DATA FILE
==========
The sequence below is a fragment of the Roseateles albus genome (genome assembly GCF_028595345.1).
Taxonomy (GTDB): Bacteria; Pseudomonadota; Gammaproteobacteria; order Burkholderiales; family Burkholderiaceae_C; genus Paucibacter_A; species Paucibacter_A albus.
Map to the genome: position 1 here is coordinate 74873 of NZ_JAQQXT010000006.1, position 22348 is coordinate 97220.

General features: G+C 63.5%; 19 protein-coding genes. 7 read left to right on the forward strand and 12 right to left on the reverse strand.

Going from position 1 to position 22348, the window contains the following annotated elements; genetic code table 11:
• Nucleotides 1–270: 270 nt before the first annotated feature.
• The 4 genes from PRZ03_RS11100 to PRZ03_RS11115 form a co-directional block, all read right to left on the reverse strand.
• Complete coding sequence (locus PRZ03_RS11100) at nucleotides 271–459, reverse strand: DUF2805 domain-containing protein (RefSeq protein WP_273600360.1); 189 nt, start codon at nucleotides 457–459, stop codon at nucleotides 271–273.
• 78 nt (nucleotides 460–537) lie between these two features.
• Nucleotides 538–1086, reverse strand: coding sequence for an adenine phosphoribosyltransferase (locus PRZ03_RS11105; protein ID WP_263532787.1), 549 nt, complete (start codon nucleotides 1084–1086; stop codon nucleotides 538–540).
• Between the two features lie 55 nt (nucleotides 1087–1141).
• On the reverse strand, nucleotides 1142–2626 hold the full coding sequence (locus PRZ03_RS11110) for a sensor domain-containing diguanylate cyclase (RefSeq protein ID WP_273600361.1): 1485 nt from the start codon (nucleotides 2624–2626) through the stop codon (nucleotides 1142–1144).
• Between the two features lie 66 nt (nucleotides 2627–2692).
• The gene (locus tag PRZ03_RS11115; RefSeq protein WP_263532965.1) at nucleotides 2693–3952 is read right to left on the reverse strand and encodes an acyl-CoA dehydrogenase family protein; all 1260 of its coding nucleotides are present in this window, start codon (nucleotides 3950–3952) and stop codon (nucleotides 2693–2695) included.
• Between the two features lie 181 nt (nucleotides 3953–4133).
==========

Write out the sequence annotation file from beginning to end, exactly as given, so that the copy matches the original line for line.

The sequence below is a fragment of the Roseateles albus genome (genome assembly GCF_028595345.1).
Taxonomy (GTDB): Bacteria; Pseudomonadota; Gammaproteobacteria; order Burkholderiales; family Burkholderiaceae_C; genus Paucibacter_A; species Paucibacter_A albus.
Map to the genome: position 1 here is coordinate 74873 of NZ_JAQQXT010000006.1, position 22348 is coordinate 97220.

General features: G+C 63.5%; 19 protein-coding genes. 7 read left to right on the forward strand and 12 right to left on the reverse strand.

Going from position 1 to position 22348, the window contains the following annotated elements; genetic code table 11:
• Nucleotides 1–270: 270 nt before the first annotated feature.
• The 4 genes from PRZ03_RS11100 to PRZ03_RS11115 form a co-directional block, all read right to left on the reverse strand.
• Complete coding sequence (locus PRZ03_RS11100) at nucleotides 271–459, reverse strand: DUF2805 domain-containing protein (RefSeq protein WP_273600360.1); 189 nt, start codon at nucleotides 457–459, stop codon at nucleotides 271–273.
• 78 nt (nucleotides 460–537) lie between these two features.
• Nucleotides 538–1086, reverse strand: coding sequence for an adenine phosphoribosyltransferase (locus PRZ03_RS11105; protein ID WP_263532787.1), 549 nt, complete (start codon nucleotides 1084–1086; stop codon nucleotides 538–540).
• Between the two features lie 55 nt (nucleotides 1087–1141).
• On the reverse strand, nucleotides 1142–2626 hold the full coding sequence (locus PRZ03_RS11110) for a sensor domain-containing diguanylate cyclase (RefSeq protein ID WP_273600361.1): 1485 nt from the start codon (nucleotides 2624–2626) through the stop codon (nucleotides 1142–1144).
• Between the two features lie 66 nt (nucleotides 2627–2692).
• The gene (locus tag PRZ03_RS11115; RefSeq protein WP_263532965.1) at nucleotides 2693–3952 is read right to left on the reverse strand and encodes an acyl-CoA dehydrogenase family protein; all 1260 of its coding nucleotides are present in this window, start codon (nucleotides 3950–3952) and stop codon (nucleotides 2693–2695) included.
• Between the two features lie 181 nt (nucleotides 3953–4133).